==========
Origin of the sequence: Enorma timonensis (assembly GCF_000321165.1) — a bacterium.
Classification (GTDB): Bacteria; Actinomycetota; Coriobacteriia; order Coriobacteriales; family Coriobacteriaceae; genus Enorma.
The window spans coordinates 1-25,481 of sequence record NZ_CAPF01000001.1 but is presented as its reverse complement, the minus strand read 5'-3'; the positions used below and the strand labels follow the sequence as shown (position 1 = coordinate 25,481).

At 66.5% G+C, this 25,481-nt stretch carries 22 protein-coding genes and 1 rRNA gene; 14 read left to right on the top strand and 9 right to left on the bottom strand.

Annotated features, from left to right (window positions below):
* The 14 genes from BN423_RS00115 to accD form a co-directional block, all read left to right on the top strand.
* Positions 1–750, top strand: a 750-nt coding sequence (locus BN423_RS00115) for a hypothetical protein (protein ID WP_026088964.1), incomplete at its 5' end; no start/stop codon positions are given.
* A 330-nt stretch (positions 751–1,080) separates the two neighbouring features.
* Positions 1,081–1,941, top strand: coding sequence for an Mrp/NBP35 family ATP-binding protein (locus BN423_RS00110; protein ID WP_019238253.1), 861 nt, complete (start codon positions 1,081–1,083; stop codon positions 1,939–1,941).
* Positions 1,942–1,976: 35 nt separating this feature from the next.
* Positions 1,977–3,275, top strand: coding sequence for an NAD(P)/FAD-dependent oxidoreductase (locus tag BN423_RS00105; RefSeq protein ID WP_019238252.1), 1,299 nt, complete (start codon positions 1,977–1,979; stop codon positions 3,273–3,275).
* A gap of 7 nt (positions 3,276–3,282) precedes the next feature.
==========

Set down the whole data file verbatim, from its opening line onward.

Origin of the sequence: Enorma timonensis (assembly GCF_000321165.1) — a bacterium.
Classification (GTDB): Bacteria; Actinomycetota; Coriobacteriia; order Coriobacteriales; family Coriobacteriaceae; genus Enorma.
The window spans coordinates 1-25,481 of sequence record NZ_CAPF01000001.1 but is presented as its reverse complement, the minus strand read 5'-3'; the positions used below and the strand labels follow the sequence as shown (position 1 = coordinate 25,481).

At 66.5% G+C, this 25,481-nt stretch carries 22 protein-coding genes and 1 rRNA gene; 14 read left to right on the top strand and 9 right to left on the bottom strand.

Annotated features, from left to right (window positions below):
* The 14 genes from BN423_RS00115 to accD form a co-directional block, all read left to right on the top strand.
* Positions 1–750, top strand: a 750-nt coding sequence (locus BN423_RS00115) for a hypothetical protein (protein ID WP_026088964.1), incomplete at its 5' end; no start/stop codon positions are given.
* A 330-nt stretch (positions 751–1,080) separates the two neighbouring features.
* Positions 1,081–1,941, top strand: coding sequence for an Mrp/NBP35 family ATP-binding protein (locus BN423_RS00110; protein ID WP_019238253.1), 861 nt, complete (start codon positions 1,081–1,083; stop codon positions 1,939–1,941).
* Positions 1,942–1,976: 35 nt separating this feature from the next.
* Positions 1,977–3,275, top strand: coding sequence for an NAD(P)/FAD-dependent oxidoreductase (locus tag BN423_RS00105; RefSeq protein ID WP_019238252.1), 1,299 nt, complete (start codon positions 1,977–1,979; stop codon positions 3,273–3,275).
* A gap of 7 nt (positions 3,276–3,282) precedes the next feature.